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Shanghai’s Free Trade Zone Advances Cross-Border Data Transfer

Recent developments in the Shanghai Pilot Free Trade Zone indicate a shift towards facilitating cross-border data transfers, a move expected to ease the stringent regulations imposed by China’s Cyberspace Administration of China (CAC). The special economic zone in Shanghai is set to become a key player in liberalizing data export from China, which has been tightly regulated under CAC’s rules.

On December 7, 2023, China’s State Council issued its Overall Plan for Promoting High-level Institutional Opening-up in the China (Shanghai) Pilot Free Trade Zone by Comprehensively Aligning with International High-standard Economic and Trade Rules (the “Overall Plan”), aiming to align the Shanghai Pilot Free Trade Zone with international high-standard economic and trade rules. This plan marks Shanghai’s commitment to becoming a national institutional-type opening-up exemplary site. Following this, the Shanghai government introduced Implementation Plan for Shanghai to Implement Overall Plan for Promoting High-level Institutional Opening of China (Shanghai) Pilot Free Trade Zone by Comprehensively Connecting with International High-Standard Economic and Trade Rules on February 3, 2024 (the “Implementation Plan”) to regulate and encourage cross-border data transfer. This includes developing data catalogs, establishing expedient data transfer mechanisms, and creating a dedicated cross-border data service center within the Free Trade Zone.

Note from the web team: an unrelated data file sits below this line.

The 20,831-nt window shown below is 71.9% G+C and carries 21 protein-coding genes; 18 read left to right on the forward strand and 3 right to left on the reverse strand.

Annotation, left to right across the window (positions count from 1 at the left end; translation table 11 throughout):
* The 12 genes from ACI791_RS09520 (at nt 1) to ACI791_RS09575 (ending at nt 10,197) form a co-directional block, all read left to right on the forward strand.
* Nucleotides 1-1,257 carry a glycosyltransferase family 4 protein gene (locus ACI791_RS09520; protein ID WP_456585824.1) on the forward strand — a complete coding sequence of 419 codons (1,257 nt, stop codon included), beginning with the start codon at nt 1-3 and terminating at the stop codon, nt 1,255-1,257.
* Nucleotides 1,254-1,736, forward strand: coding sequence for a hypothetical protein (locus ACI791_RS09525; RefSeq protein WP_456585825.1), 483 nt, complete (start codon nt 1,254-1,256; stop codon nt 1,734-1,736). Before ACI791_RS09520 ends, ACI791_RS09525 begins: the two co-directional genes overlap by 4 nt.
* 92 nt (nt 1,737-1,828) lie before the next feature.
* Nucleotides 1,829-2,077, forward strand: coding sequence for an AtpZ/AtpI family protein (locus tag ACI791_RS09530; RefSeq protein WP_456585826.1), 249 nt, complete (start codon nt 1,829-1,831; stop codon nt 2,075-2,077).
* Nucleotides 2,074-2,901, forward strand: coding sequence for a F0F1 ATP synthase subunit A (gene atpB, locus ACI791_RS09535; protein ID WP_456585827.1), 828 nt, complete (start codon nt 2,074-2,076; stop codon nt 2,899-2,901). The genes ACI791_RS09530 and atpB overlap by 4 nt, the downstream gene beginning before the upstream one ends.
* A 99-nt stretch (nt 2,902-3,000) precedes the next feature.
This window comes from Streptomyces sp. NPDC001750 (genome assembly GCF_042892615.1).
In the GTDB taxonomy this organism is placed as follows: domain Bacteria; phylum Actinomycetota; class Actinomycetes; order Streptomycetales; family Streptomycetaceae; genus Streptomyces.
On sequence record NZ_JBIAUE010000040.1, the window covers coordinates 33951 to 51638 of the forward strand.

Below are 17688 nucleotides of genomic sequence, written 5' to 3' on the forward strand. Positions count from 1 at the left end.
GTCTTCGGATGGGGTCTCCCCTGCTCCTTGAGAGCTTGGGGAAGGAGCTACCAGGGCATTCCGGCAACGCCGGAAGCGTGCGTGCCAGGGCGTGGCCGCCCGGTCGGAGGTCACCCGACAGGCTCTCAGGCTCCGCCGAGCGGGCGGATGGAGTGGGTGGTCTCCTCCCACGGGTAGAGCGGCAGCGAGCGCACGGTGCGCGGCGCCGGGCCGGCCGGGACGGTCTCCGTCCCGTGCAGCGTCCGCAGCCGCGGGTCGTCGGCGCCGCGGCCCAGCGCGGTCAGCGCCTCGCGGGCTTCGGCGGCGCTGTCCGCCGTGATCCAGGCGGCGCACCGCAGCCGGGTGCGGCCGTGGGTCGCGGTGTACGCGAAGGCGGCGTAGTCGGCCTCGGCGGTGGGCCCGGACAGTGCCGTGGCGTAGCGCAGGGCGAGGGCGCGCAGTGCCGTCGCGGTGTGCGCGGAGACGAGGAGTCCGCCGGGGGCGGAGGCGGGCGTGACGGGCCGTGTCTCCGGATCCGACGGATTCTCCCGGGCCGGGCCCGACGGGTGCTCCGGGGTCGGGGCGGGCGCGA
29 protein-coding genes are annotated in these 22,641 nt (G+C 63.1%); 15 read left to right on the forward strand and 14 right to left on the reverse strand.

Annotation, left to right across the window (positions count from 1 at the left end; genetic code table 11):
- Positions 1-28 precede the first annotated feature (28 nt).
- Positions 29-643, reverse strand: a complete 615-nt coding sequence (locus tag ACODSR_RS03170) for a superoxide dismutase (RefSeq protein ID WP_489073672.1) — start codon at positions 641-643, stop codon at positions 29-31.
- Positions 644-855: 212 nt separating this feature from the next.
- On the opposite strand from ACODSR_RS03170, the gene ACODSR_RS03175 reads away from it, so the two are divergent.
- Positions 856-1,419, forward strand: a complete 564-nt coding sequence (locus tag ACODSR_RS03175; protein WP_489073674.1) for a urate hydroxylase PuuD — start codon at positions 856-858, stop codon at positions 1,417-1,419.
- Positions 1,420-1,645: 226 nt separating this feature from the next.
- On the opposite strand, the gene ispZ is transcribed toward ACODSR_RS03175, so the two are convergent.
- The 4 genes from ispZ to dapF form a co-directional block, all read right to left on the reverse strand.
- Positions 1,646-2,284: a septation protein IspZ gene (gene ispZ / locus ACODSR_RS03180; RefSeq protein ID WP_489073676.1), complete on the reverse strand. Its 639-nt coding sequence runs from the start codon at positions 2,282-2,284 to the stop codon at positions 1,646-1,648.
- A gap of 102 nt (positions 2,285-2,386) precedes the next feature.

The Implementation Plan details various measures, such as the development of “General Data Lists” and “Important Data Catalogs” for cross-border data transfers. The Lingang Special Area government has released guidelines and management measures categorizing cross-border data into different levels, with specific procedures for each category. These include pre-transfer assessments, storage during transfers, and post-transfer checks.

Additionally, the Lingang Special Area government is forming working groups across different sectors to address specific data transfer scenarios, streamlining processes for applications and reviews. There are also plans for mutual recognition of standard contracts and personal information protection certification, enhancing cooperation in digital trade and implementing new rules like “paperless trade.”

Furthermore, the Lingang Special Area is focusing on developing the International Data Industrial Park to promote industries such as data outsourcing, international cloud services, and data compliance. This initiative aims to cultivate the offshore data industry and establish the area as a model center for digital trading.

Overall, these developments in Shanghai’s Free Trade Zone reflect China’s efforts to balance the need for data security with the desire to promote economic growth through less stringent cross-border data transfer regulations.


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